Five species of restricted-range bats have been recorded, as well as a possibly new species of giant rat ( Solomys ). There are two species of endemic fig ( Ficus ). [4]

Related Research Articles

Guadalcanal Island of the Solomon Islands

Guadalcanal is the principal island in Guadalcanal Province of the Solomon Islands, located in the south-western Pacific, northeast of Australia. It is the largest island in the Solomon Islands by area, and the second by population. The island is mainly covered in dense tropical rainforest and has a mountainous interior.

Southeast Solomonic languages

The family of Southeast Solomonic languages forms a branch of the Oceanic languages. It consists of some 26 languages covering the South East Solomon Islands, from the tip of Santa Isabel to Makira. The fact that there is little diversity amongst these languages, compared to groups of similar size in Melanesia, suggests that they dispersed in the relatively recent past. Bugotu is one of the most conservative languages.

Makira-Ulawa Province Province in Kirakira, Solomon Islands

Makira-Ulawa Province is one of the nine provinces of Solomon Islands.


Malaita is the primary island of Malaita Province in Solomon Islands. Malaita is the most populous island of the Solomon Islands, with a population of 160,583 as of 2020, or more than a third of the entire national population. It is also the second largest island in the country by area, after Guadalcanal. A tropical and mountainous island, Malaita's pristine river systems and tropical forests have not been exploited.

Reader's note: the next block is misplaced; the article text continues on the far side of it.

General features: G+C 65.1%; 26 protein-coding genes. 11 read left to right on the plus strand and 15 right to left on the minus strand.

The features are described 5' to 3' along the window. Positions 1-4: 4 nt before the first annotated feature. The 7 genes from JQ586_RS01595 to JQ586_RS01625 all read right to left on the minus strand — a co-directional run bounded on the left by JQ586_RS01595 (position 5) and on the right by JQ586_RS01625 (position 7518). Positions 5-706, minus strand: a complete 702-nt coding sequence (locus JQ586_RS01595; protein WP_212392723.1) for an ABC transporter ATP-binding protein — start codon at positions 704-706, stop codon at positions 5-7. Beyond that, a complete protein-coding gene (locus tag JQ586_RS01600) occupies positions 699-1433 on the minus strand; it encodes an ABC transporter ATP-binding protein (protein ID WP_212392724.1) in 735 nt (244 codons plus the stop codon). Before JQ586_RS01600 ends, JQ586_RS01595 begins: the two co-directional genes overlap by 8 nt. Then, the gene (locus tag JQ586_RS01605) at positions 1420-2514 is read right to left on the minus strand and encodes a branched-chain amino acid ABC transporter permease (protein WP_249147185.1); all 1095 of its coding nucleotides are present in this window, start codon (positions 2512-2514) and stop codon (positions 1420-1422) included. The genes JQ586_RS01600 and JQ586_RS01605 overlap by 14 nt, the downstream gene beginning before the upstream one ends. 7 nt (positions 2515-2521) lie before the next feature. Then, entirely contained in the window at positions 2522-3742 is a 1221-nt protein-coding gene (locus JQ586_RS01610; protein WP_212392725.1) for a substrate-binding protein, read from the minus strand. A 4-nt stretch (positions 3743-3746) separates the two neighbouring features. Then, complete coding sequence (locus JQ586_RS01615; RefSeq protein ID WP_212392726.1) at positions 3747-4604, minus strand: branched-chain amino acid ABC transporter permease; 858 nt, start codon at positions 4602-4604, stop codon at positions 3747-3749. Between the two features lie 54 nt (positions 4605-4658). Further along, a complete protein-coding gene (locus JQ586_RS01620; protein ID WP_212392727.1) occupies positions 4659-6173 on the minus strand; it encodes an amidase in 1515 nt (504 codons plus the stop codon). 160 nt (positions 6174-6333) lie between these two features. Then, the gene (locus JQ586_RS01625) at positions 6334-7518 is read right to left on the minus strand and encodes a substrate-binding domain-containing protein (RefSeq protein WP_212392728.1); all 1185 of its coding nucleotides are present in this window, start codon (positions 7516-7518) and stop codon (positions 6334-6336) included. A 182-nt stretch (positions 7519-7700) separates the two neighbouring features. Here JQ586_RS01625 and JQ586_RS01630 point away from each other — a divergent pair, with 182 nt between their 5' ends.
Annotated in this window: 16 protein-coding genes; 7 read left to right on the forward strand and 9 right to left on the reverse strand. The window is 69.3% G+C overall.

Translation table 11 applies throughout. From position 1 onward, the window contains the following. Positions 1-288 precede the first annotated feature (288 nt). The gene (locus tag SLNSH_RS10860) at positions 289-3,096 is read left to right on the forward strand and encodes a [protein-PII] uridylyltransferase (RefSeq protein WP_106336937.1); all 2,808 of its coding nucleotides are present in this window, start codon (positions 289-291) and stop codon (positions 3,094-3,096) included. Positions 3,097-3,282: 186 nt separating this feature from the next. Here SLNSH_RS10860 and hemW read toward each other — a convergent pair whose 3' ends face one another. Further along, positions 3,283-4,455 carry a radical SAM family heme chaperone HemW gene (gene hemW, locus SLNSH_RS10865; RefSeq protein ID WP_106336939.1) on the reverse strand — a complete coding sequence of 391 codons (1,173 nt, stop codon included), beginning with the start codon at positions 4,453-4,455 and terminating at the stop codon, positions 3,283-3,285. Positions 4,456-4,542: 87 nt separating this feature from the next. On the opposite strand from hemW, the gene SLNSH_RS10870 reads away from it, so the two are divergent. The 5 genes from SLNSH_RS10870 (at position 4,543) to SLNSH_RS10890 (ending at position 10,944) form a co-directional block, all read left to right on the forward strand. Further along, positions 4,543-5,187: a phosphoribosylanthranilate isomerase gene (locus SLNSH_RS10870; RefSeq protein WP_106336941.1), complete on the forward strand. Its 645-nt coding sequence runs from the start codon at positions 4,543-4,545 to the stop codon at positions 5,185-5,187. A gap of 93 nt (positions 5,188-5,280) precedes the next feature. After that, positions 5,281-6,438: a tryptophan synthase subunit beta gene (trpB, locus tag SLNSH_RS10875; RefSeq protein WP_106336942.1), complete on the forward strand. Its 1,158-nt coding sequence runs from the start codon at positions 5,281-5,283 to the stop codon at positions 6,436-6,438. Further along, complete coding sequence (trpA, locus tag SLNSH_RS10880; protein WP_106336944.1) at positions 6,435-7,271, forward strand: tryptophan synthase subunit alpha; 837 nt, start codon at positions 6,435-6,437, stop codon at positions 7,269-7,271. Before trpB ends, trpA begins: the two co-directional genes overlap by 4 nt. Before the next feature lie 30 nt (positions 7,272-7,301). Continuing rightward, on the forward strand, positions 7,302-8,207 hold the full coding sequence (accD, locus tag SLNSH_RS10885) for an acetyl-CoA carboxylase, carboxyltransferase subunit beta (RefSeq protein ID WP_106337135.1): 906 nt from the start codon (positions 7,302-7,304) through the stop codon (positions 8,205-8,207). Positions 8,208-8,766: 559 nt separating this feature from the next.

Choiseul pigeon An extinct bird from the Solomon Islands

The Choiseul pigeon is an extinct species of bird in the pigeon and dove family, Columbidae. It was endemic to the island of Choiseul in the Solomon Islands, although there are unsubstantiated reports that it may once have lived on several nearby islands. The last confirmed sighting was in 1904. Other common names were Solomons crested pigeon, Solomon Islands crowned-pigeon and Kuvojo.

Indispensable Strait Waterway in the Solomon Islands

Indispensable Strait is a waterway in the Solomon Islands, running about 200 kilometres northwest-southeast from Santa Isabel to Makira, between the Florida Islands and Guadalcanal to the southwest, and Malaita to the northeast.

The thick-billed ground dove is an extinct dove species of the family Columbidae.

Kirakira Place in Makira-Ulawa, Solomon Islands

Kirakira the provincial capital of the Makira-Ulawa Province in Solomon Islands. Kirakira is located on the north coast of Makira, the largest island of the province. It has roads running 18 kilometres (11 mi) east to the Warihito River and 100 kilometres (62 mi) west to Maro'u Bay.

Choiseul Island

Choiseul Island, native name Lauru, is the largest island of the Choiseul Province, Solomon Islands, at 7.08°S 157°E. The administrative headquarters of Choiseul Province is situated in the town of Taro.